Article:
The film is inspired by the 1962 classic of the same name starring James Caan, which was written by the legendary James Toback (who also wrote “The Player,” which you should rent tonight if you’ve never seen it).

That’s part of the problem for the reviewers who aren’t loving it, it doesn’t compare in terms of overall cinematic art (not all of the risks the director takes pay off).  But there is much here to enjoy, and much to learn in terms of character arc, structure, story world and all things visual (stunningly artful).  John Goodman, in particular, gives the performance of his life as a loan shark who could go monologue for monologue with Aaron Sorkin .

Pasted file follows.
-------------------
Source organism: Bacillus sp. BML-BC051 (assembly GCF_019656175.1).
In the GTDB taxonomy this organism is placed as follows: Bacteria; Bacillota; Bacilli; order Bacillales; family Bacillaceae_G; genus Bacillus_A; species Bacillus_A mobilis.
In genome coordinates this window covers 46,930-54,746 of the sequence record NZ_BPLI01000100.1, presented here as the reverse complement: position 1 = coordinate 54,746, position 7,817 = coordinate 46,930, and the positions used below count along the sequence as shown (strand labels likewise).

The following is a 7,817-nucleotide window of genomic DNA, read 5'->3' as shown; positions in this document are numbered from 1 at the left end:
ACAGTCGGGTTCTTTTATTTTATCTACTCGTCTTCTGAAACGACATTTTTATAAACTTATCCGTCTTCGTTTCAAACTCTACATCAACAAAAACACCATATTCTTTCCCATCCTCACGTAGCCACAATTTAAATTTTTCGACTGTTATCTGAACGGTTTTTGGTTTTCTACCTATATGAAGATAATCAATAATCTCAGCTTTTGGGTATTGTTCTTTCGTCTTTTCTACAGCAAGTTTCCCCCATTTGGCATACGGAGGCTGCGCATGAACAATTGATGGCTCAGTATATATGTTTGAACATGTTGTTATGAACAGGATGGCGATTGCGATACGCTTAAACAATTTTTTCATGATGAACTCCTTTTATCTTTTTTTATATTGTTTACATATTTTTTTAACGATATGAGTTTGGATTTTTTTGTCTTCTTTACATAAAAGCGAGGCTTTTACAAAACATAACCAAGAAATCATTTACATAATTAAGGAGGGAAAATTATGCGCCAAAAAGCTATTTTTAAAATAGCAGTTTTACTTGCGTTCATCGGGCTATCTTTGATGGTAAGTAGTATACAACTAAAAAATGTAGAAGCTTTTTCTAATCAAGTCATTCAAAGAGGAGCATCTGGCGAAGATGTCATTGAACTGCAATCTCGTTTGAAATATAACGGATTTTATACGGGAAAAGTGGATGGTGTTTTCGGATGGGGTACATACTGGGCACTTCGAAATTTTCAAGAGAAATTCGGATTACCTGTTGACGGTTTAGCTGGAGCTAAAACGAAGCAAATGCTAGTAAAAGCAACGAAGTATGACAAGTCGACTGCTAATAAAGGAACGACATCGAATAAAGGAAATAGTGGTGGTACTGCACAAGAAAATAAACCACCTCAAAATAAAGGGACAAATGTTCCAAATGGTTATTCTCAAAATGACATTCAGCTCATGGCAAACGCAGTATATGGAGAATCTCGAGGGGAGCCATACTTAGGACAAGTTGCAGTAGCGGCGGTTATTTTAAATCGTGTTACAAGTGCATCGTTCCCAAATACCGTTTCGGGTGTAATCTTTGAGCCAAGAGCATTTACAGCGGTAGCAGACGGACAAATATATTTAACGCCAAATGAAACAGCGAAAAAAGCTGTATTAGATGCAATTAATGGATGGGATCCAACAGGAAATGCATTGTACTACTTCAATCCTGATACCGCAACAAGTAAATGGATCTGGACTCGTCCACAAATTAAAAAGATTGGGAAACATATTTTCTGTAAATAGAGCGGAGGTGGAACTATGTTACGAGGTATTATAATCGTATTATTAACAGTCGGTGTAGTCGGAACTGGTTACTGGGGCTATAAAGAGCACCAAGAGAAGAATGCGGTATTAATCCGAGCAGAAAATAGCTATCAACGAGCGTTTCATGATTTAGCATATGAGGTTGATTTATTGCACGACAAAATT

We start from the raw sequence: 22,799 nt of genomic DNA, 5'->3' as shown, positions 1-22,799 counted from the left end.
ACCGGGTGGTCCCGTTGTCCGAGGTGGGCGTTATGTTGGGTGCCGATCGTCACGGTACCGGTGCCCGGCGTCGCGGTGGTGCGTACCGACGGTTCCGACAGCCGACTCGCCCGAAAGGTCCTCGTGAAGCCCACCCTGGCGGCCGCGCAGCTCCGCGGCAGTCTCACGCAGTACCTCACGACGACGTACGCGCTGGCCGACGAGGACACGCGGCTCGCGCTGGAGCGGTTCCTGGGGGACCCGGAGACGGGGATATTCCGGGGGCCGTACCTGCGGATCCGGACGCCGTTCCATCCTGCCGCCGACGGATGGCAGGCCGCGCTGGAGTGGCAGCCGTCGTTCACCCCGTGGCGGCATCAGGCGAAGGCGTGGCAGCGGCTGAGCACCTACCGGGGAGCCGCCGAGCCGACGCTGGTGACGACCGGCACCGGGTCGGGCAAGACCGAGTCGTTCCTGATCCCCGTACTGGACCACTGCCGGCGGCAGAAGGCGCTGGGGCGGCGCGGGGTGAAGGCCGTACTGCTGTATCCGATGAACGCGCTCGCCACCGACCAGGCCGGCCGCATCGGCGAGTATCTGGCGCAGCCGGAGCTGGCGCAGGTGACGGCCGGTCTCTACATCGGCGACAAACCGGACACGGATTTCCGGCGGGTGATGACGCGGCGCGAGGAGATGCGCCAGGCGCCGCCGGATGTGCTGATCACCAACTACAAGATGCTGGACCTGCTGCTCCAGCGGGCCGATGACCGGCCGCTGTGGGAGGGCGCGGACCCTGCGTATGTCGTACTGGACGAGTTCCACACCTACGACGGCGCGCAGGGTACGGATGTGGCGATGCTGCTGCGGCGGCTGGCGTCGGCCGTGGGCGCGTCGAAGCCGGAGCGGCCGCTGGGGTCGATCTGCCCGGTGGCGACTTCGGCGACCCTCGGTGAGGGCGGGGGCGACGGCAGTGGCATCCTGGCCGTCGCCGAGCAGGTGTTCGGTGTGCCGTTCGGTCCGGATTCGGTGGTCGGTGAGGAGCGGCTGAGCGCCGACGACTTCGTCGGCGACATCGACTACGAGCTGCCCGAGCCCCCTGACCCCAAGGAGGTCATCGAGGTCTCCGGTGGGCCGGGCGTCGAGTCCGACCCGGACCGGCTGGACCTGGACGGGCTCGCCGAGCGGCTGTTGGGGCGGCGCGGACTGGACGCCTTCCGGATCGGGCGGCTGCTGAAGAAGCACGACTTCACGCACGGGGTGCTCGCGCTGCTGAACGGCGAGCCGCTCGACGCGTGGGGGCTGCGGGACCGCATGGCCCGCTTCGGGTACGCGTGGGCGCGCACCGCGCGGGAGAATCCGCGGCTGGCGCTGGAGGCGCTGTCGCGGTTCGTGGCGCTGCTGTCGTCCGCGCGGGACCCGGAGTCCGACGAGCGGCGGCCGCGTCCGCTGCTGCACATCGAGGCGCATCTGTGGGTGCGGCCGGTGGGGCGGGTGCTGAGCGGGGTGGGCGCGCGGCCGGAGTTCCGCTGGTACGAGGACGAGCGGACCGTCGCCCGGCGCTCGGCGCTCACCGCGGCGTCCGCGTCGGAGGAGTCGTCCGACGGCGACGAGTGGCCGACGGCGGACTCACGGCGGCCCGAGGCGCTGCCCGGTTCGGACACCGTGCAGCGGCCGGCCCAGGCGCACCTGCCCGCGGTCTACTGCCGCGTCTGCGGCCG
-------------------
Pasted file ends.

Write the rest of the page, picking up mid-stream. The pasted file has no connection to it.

Here’s a link to the Rotten Tomatoes page for this film, where you can read the critics bashes and also see the trailer.

If you write fiction, the first twenty minutes are worth every dime and every minute of your time.  The opening shows Wahlberg behaving recklessly in an underground gambling club, but it’s that second scene – Walhberg lecturing to a room full of wide-eyed, terrified college writing students – that just might give you the wake-up call you need.

I frequently tell writers who come to me for coaching that they’re not thinking big enough, deep enough, artfully enough.  If you’re one of them and aren’t quite sure what any of that even means… here’s a film that will explain it better and more powerfully than I could ever hope to.